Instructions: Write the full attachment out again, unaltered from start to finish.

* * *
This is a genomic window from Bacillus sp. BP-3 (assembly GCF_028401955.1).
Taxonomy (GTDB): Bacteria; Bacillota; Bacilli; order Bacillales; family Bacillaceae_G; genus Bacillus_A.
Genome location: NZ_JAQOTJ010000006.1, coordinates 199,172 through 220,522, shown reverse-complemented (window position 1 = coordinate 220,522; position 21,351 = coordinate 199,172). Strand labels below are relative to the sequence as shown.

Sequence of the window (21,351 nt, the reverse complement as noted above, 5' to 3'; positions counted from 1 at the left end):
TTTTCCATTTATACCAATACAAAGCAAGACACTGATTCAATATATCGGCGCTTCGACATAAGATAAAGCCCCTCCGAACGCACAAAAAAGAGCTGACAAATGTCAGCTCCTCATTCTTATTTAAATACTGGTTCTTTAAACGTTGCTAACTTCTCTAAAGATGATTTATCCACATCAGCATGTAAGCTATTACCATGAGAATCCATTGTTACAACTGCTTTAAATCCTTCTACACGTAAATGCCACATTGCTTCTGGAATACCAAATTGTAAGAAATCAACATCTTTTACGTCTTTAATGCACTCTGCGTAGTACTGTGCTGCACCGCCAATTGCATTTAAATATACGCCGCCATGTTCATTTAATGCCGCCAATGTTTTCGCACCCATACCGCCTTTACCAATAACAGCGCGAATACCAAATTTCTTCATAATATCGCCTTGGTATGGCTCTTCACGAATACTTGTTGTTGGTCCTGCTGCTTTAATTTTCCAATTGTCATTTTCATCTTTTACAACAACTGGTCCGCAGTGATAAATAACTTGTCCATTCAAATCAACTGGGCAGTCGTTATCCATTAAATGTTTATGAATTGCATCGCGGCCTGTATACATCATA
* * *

This is a genomic window from Bacillus sp. BP-3 (assembly GCF_028401955.1).
Taxonomy (GTDB): Bacteria; Bacillota; Bacilli; order Bacillales; family Bacillaceae_G; genus Bacillus_A.
Genome location: NZ_JAQOTJ010000006.1, coordinates 199,172 through 220,522, shown reverse-complemented (window position 1 = coordinate 220,522; position 21,351 = coordinate 199,172). Strand labels below are relative to the sequence as shown.

Sequence of the window (21,351 nt, the reverse complement as noted above, 5' to 3'; positions counted from 1 at the left end):
TTTTCCATTTATACCAATACAAAGCAAGACACTGATTCAATATATCGGCGCTTCGACATAAGATAAAGCCCCTCCGAACGCACAAAAAAGAGCTGACAAATGTCAGCTCCTCATTCTTATTTAAATACTGGTTCTTTAAACGTTGCTAACTTCTCTAAAGATGATTTATCCACATCAGCATGTAAGCTATTACCATGAGAATCCATTGTTACAACTGCTTTAAATCCTTCTACACGTAAATGCCACATTGCTTCTGGAATACCAAATTGTAAGAAATCAACATCTTTTACGTCTTTAATGCACTCTGCGTAGTACTGTGCTGCACCGCCAATTGCATTTAAATATACGCCGCCATGTTCATTTAATGCCGCCAATGTTTTCGCACCCATACCGCCTTTACCAATAACAGCGCGAATACCAAATTTCTTCATAATATCGCCTTGGTATGGCTCTTCACGAATACTTGTTGTTGGTCCTGCTGCTTTAATTTTCCAATTGTCATTTTCATCTTTTACAACAACTGGTCCGCAGTGATAAATAACTTGTCCATTCAAATCAACTGGGCAGTCGTTATCCATTAAATGTTTATGAATTGCATCGCGGCCTGTATACATCATA